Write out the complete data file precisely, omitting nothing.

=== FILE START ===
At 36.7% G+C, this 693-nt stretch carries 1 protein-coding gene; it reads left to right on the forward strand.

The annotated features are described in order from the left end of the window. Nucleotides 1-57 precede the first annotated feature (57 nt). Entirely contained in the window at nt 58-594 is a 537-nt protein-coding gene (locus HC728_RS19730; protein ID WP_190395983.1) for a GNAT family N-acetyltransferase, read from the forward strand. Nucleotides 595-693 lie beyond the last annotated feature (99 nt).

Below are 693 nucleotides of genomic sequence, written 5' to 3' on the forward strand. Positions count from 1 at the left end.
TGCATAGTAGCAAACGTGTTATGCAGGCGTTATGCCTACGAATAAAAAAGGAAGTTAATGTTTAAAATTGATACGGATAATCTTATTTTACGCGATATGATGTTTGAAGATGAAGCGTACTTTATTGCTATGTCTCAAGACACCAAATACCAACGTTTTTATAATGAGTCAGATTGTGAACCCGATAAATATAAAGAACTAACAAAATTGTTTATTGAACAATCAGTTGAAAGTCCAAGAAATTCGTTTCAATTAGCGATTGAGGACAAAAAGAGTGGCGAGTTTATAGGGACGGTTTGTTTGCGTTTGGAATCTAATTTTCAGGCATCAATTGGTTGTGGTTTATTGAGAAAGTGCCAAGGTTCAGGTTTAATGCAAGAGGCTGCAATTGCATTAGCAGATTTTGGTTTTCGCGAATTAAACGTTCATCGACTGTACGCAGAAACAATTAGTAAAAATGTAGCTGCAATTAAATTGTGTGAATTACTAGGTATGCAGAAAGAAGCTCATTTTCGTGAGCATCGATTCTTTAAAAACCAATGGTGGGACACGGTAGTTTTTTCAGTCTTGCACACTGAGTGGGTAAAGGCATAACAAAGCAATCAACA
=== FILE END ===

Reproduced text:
At 36.7% G+C, this 693-nt stretch carries 1 protein-coding gene; it reads left to right on the forward strand.

The annotated features are described in order from the left end of the window. Nucleotides 1-57 precede the first annotated feature (57 nt). Entirely contained in the window at nt 58-594 is a 537-nt protein-coding gene (locus HC728_RS19730; protein ID WP_190395983.1) for a GNAT family N-acetyltransferase, read from the forward strand. Nucleotides 595-693 lie beyond the last annotated feature (99 nt).

Below are 693 nucleotides of genomic sequence, written 5' to 3' on the forward strand. Positions count from 1 at the left end.
TGCATAGTAGCAAACGTGTTATGCAGGCGTTATGCCTACGAATAAAAAAGGAAGTTAATGTTTAAAATTGATACGGATAATCTTATTTTACGCGATATGATGTTTGAAGATGAAGCGTACTTTATTGCTATGTCTCAAGACACCAAATACCAACGTTTTTATAATGAGTCAGATTGTGAACCCGATAAATATAAAGAACTAACAAAATTGTTTATTGAACAATCAGTTGAAAGTCCAAGAAATTCGTTTCAATTAGCGATTGAGGACAAAAAGAGTGGCGAGTTTATAGGGACGGTTTGTTTGCGTTTGGAATCTAATTTTCAGGCATCAATTGGTTGTGGTTTATTGAGAAAGTGCCAAGGTTCAGGTTTAATGCAAGAGGCTGCAATTGCATTAGCAGATTTTGGTTTTCGCGAATTAAACGTTCATCGACTGTACGCAGAAACAATTAGTAAAAATGTAGCTGCAATTAAATTGTGTGAATTACTAGGTATGCAGAAAGAAGCTCATTTTCGTGAGCATCGATTCTTTAAAAACCAATGGTGGGACACGGTAGTTTTTTCAGTCTTGCACACTGAGTGGGTAAAGGCATAACAAAGCAATCAACA